Lesson 7 of 11
Objective: SWBAT identify different ways that animals feed their young.
National Science Education Science Standards Connection:
The National Science Education Standards has said that making observations is key to inquiry-based and discovery-focused learning in science instruction. In order to do this students participate in inquiry-based learning that allows them to solve a problem in science through observation, discourse and using a science journal. Students will then be give a chance to share their findings with their peers and then reflect on their own understanding.
Next Generation Science Standards Connection:
In this unit my students learn that about heredity. They will use different media to find evidence that that animal babies are similar to their parents. Through exploration my students will discover that animals can have babies and in many kinds of animals, parents and the offspring themselves engage in behaviors that help the offspring to survive.
In this lesson my students investigate the feeding behavior between the animal parent and baby. They will discover that animal parents feed their babies in different ways.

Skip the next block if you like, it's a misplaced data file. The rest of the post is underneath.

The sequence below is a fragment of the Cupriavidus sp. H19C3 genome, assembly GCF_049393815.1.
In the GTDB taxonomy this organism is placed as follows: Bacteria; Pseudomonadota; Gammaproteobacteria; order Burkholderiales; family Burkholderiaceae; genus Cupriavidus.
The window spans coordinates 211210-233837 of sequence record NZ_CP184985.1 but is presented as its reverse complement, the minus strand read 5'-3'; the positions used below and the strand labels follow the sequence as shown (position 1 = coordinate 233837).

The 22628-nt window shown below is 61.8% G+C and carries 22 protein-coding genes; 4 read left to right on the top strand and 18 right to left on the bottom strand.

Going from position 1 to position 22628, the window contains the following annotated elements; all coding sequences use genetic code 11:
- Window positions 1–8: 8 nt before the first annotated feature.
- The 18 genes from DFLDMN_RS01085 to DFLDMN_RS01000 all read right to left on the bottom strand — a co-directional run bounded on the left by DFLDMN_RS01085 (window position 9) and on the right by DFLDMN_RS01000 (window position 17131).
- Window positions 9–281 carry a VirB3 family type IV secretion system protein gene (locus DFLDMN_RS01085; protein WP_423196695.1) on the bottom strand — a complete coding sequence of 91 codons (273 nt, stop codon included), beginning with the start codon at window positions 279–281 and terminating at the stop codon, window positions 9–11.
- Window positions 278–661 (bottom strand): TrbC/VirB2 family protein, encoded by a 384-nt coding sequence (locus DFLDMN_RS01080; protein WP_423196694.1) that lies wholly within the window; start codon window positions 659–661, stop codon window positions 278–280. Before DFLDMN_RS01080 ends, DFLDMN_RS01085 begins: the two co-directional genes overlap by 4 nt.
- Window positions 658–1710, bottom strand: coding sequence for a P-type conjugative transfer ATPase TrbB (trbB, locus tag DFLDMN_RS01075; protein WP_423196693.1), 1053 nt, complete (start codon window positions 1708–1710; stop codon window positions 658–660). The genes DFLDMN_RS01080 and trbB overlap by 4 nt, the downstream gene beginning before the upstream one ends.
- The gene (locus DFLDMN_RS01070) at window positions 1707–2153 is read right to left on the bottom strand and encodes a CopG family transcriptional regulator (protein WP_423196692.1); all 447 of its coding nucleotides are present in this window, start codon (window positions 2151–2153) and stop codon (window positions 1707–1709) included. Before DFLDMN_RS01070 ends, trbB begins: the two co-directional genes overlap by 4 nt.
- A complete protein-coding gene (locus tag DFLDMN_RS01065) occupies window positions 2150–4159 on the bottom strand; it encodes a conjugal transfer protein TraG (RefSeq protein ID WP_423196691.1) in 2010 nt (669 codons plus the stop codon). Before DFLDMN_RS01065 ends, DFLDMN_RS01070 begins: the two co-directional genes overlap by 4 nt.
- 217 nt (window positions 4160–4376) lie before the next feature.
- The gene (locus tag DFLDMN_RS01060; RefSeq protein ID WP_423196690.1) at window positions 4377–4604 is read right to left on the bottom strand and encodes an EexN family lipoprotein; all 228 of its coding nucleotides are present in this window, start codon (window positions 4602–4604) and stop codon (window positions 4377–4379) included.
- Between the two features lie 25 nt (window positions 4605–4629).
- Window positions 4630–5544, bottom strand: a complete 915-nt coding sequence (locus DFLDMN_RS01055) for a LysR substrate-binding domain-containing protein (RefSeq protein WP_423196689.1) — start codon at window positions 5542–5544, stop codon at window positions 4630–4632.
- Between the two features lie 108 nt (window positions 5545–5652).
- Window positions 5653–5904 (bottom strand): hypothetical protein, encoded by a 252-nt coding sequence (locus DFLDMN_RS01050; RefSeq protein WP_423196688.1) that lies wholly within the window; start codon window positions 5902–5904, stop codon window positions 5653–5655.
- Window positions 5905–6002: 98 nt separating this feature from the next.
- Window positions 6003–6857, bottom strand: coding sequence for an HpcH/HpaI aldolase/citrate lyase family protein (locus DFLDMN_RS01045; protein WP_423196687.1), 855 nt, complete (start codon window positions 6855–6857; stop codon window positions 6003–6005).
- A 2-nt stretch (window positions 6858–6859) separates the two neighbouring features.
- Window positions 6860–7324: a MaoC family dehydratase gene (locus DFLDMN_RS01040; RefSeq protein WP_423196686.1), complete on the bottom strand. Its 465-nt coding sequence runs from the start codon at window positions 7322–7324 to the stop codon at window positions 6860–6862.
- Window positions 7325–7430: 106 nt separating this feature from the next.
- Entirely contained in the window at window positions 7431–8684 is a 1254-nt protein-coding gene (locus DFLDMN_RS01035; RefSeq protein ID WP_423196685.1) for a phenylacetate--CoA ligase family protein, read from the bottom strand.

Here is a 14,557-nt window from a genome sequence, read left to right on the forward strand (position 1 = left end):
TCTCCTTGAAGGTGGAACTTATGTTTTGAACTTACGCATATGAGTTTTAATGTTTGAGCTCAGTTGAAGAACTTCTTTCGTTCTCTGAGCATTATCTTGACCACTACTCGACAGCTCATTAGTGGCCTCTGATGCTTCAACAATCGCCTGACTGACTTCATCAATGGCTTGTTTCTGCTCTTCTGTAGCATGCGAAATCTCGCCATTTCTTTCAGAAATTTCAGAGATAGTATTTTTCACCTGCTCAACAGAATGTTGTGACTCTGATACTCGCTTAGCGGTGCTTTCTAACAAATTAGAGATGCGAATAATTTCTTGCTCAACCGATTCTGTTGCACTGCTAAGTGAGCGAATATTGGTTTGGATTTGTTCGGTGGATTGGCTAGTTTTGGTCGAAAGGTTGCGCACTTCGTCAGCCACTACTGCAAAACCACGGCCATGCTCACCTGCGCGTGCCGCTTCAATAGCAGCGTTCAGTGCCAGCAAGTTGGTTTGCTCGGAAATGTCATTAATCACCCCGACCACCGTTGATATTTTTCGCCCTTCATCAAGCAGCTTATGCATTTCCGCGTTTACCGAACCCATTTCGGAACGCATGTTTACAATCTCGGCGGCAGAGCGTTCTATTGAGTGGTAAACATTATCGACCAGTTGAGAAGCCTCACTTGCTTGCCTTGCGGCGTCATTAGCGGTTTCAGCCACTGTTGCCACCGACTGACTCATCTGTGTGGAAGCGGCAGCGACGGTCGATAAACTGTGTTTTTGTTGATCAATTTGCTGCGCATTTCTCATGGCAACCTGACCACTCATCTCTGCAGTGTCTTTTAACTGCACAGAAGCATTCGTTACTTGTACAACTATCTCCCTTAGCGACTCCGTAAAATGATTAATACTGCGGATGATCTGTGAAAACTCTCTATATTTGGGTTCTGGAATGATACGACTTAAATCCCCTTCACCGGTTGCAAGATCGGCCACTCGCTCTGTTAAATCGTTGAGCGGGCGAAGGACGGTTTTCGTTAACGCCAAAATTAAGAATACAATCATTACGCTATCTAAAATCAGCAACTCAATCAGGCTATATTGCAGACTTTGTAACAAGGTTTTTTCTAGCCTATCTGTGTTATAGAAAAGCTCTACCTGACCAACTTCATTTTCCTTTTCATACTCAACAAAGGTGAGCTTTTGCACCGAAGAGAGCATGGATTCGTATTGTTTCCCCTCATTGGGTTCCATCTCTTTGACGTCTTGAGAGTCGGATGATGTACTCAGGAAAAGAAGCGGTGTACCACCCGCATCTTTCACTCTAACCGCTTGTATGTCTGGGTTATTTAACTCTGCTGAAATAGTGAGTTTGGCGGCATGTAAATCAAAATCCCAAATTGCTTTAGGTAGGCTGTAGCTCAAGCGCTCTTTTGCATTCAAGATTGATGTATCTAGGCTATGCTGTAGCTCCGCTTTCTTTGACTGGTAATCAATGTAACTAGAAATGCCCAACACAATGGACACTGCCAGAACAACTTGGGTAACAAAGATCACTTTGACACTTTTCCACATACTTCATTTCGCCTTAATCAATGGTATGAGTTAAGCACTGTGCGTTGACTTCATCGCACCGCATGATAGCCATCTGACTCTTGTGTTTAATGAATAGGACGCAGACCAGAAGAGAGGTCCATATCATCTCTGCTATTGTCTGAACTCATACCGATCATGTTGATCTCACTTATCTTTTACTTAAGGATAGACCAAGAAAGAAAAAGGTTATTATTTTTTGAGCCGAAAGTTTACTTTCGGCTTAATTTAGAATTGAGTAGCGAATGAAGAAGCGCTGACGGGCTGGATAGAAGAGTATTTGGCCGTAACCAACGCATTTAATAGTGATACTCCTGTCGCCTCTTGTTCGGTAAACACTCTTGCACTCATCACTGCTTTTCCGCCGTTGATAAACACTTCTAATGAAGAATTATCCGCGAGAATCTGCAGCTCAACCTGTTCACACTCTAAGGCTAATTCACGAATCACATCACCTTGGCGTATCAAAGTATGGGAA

In order to support a high level of student discourse within my science lessons I have assigned two different student partnerships. Turn and Talk Partners are discourse partners that work together to share the deep thinking that happens throughout the day. Workshop Partners are partners who are matched together for the purpose of working during our independent times. In this lesson students will be engaged in both partnerships.
These cards include the vocabulary that covers standards LS1-2 and LS3-1. You can choose to use these cards in different ways. I like to print all vocabulary words on card stock and hang them on my science bulletin board as a reference tool throughout the unit. You can also use these cards as flashcards or a concentration matching game.